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The Taliban hung a body from a crane in Herat’s main square in western Afghanistan, a witness said on Saturday in a gruesome demonstration that signaled a return to the Taliban’s brutal methods.

Wazir Ahmed Seddiqui, who runs a pharmacy on the side of the square, told The Associated Press that four bodies were brought to the main square and three bodies were taken to other parts of the city for public display.

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Seddiqui said the Taliban announced at the square that all four had been involved in the kidnapping and that the police had killed them.

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Ziaulhaq Jalali, the Taliban-appointed district police chief in Herat, later said that Taliban members rescued a father and son who had been kidnapped by kidnappers after an exchange of gunfire. He said the hijackers wounded one Taliban fighter and one civilian, but “all four were killed in the crossfire.”

Mullah Nuruddin Turabi, one of the founders of the Taliban and a main proponent of a harsh interpretation of Islamic law when they last ruled Afghanistan, told the AP this week that the hard-line movement was once again revolting against the hanging and amputation of hands. Although probably not publicly.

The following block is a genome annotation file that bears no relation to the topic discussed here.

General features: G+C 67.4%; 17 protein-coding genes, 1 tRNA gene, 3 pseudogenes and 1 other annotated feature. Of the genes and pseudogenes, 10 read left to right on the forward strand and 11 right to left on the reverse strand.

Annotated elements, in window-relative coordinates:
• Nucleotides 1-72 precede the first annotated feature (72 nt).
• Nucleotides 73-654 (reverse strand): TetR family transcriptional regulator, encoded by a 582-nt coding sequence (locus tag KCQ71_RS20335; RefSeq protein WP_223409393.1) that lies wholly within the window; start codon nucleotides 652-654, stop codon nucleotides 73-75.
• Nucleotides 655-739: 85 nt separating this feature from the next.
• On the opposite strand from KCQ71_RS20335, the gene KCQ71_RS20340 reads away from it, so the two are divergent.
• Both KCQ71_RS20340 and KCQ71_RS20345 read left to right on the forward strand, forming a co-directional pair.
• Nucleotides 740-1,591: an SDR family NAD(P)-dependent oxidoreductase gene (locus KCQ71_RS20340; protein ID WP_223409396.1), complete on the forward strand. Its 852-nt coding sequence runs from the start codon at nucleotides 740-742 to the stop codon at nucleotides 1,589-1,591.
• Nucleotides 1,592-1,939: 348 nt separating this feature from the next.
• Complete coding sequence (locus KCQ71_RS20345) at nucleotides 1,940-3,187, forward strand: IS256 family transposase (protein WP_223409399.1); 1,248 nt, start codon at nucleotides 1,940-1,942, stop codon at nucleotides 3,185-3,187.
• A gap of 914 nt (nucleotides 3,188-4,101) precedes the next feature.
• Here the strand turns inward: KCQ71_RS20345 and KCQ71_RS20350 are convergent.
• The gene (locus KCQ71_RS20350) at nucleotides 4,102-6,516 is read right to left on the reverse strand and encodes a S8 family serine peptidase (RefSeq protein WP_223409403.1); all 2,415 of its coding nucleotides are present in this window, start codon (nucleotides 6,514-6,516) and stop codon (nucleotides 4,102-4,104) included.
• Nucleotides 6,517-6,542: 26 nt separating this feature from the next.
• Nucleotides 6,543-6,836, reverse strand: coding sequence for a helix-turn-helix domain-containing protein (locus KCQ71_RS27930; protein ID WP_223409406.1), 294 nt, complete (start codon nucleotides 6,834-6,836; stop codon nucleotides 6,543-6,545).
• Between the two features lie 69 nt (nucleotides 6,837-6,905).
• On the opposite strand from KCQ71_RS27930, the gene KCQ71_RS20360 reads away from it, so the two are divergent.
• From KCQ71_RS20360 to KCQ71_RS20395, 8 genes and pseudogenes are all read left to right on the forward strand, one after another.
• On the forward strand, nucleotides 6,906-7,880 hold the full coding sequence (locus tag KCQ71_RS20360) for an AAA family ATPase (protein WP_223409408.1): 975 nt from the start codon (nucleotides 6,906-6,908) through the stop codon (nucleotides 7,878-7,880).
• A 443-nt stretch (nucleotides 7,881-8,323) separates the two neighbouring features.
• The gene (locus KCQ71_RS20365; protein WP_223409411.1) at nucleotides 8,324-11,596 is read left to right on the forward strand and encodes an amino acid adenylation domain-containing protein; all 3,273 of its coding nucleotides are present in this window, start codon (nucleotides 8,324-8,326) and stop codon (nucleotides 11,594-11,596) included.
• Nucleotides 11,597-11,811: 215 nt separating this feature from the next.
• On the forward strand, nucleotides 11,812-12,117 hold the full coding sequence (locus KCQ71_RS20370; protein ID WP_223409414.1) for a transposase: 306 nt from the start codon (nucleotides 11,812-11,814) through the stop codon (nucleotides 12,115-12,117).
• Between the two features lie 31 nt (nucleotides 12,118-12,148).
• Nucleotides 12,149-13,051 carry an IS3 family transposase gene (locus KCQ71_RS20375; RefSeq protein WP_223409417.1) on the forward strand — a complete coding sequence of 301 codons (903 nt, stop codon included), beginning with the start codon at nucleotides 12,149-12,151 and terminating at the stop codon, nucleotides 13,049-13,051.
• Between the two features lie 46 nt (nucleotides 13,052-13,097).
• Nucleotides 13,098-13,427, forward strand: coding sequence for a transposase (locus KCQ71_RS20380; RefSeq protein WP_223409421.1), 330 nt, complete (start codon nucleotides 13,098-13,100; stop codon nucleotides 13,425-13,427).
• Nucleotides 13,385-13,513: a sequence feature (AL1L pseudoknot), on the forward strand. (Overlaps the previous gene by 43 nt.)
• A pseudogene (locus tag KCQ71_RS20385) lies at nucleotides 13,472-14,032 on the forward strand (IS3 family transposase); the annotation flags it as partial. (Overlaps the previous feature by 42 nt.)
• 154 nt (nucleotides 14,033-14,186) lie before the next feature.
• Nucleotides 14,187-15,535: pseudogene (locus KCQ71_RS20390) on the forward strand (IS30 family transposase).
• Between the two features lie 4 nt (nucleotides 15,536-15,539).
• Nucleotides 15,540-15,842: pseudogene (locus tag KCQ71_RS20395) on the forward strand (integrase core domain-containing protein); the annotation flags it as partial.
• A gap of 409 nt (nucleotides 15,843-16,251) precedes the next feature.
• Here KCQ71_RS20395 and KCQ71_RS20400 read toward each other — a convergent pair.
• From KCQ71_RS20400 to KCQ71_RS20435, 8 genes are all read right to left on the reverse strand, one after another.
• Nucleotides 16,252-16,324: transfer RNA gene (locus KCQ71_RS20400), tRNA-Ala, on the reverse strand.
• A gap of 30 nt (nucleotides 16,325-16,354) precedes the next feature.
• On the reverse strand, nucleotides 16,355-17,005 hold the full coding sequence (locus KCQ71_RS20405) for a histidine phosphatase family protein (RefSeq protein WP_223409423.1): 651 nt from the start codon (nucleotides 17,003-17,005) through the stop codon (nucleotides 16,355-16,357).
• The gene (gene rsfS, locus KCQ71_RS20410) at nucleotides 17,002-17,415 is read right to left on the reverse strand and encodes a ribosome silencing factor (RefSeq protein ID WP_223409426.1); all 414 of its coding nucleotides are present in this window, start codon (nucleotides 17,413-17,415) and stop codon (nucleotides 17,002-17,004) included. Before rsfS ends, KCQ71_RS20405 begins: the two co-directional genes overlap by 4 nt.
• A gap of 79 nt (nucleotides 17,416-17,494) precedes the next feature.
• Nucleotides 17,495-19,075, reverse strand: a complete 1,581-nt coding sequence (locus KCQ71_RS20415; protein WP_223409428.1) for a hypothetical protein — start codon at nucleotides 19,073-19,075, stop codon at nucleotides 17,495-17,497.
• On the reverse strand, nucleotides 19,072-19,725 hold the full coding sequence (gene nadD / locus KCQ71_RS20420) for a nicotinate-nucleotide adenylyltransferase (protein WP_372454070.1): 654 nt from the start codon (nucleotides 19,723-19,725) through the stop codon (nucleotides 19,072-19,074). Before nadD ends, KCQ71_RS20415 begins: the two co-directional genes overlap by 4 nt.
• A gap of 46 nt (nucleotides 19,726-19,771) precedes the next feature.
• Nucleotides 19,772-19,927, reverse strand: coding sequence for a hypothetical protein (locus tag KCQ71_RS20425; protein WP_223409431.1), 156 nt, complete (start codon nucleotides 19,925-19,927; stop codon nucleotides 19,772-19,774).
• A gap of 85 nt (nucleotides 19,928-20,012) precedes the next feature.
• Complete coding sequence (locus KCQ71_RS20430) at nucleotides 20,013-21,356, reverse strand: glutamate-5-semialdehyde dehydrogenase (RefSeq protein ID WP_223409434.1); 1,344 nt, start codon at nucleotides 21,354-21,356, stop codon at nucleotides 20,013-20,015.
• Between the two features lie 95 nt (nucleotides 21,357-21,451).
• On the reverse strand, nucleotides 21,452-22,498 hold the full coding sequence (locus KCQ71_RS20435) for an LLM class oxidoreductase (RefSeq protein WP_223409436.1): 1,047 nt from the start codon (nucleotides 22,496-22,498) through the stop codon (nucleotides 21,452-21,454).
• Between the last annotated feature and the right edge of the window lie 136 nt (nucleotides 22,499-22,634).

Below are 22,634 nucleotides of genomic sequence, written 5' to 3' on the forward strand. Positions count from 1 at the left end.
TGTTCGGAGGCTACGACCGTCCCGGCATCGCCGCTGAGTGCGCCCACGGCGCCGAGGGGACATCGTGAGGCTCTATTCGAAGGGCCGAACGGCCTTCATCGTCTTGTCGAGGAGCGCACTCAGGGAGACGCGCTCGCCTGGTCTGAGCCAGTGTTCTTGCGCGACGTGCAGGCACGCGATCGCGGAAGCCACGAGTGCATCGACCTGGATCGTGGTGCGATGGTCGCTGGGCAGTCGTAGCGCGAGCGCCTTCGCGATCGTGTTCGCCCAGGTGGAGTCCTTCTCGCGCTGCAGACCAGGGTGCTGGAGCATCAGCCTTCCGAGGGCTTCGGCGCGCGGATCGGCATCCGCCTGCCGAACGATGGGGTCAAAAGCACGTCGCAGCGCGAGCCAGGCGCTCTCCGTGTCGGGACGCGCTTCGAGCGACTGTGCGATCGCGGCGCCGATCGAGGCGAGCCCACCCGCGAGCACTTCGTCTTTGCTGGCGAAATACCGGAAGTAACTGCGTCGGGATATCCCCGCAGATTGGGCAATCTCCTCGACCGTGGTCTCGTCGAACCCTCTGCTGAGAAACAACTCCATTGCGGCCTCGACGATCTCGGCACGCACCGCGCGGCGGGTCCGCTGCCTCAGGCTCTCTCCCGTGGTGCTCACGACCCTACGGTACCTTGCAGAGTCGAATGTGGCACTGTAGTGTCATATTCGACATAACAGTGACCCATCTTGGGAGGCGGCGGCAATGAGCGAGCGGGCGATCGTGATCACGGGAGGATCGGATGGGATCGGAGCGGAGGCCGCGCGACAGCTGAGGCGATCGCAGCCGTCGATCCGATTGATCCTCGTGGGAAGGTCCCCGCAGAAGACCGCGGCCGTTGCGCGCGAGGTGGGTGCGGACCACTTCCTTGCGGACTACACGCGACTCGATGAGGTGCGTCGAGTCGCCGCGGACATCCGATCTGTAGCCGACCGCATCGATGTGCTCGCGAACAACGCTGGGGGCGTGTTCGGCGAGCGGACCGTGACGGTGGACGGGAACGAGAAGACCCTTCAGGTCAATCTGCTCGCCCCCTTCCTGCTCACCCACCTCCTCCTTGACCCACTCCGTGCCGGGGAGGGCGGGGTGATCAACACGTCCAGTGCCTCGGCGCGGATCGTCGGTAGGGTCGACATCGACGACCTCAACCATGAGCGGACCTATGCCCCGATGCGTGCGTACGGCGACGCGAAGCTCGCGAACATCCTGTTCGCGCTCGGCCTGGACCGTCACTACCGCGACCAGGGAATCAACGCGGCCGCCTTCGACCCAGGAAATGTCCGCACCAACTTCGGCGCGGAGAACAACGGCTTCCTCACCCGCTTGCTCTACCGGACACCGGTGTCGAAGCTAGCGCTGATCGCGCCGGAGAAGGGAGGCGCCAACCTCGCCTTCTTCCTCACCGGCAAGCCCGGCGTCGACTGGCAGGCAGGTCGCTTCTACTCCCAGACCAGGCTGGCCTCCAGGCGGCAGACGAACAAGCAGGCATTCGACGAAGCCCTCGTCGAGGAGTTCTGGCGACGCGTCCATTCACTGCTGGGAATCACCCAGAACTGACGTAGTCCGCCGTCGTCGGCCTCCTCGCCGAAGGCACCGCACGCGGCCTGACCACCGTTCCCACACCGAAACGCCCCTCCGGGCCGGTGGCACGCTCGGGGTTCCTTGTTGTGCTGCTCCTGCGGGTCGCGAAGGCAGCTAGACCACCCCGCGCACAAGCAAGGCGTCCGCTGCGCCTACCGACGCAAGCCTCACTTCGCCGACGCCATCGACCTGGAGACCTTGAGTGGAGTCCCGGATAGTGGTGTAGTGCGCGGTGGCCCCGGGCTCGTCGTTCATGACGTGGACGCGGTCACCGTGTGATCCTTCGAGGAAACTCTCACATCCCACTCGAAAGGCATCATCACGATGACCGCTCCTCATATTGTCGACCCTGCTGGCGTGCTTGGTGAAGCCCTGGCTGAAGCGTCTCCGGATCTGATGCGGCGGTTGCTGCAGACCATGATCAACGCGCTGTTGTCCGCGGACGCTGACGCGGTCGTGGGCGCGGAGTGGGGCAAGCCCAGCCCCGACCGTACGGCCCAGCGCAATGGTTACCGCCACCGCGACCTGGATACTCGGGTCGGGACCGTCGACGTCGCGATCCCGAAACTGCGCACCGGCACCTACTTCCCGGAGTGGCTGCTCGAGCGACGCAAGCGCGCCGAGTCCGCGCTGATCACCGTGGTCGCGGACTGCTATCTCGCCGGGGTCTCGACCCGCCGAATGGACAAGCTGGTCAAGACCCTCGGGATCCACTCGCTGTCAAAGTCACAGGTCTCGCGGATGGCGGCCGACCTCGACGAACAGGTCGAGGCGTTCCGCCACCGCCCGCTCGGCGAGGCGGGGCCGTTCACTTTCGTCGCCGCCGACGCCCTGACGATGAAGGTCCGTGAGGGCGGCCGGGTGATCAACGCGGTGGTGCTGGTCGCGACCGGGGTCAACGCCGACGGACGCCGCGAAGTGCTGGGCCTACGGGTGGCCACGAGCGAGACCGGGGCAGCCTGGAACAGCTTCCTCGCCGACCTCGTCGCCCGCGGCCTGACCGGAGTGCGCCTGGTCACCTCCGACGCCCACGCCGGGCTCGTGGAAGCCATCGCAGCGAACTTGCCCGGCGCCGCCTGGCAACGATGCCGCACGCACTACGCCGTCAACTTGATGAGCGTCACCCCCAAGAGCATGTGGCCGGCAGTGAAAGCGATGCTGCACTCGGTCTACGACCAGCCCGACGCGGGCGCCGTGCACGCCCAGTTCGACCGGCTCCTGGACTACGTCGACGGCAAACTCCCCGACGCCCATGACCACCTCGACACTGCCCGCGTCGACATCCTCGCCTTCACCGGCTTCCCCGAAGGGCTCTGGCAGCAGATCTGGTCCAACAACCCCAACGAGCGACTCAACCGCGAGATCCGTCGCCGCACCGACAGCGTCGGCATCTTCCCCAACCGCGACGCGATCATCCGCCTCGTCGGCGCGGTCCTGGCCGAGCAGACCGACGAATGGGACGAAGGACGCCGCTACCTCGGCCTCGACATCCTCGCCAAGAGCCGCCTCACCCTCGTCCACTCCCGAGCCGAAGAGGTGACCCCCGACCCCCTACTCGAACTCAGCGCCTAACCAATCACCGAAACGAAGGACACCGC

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After the Taliban captured Kabul and took over the country on August 15, Afghans and people around the world are watching to see if they will re-establish their harsh regime of the late 1990s. Even as they embrace technological changes such as video and mobile phones, the group’s leaders remain embroiled in a deeply conservative, rigid worldview.

Also on Saturday, a Taliban official said a Taliban car rammed into a roadside bombing in the capital of eastern Nangarhar province, injuring at least one person.

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No one immediately claimed responsibility for the bombing. Affiliates of the Islamic State group, headquartered in eastern Afghanistan, have said that 12 people were killed behind similar attacks in Jalalabad last week.

Taliban spokesman Mohammad Hanif said the man injured in the attack was a municipal employee.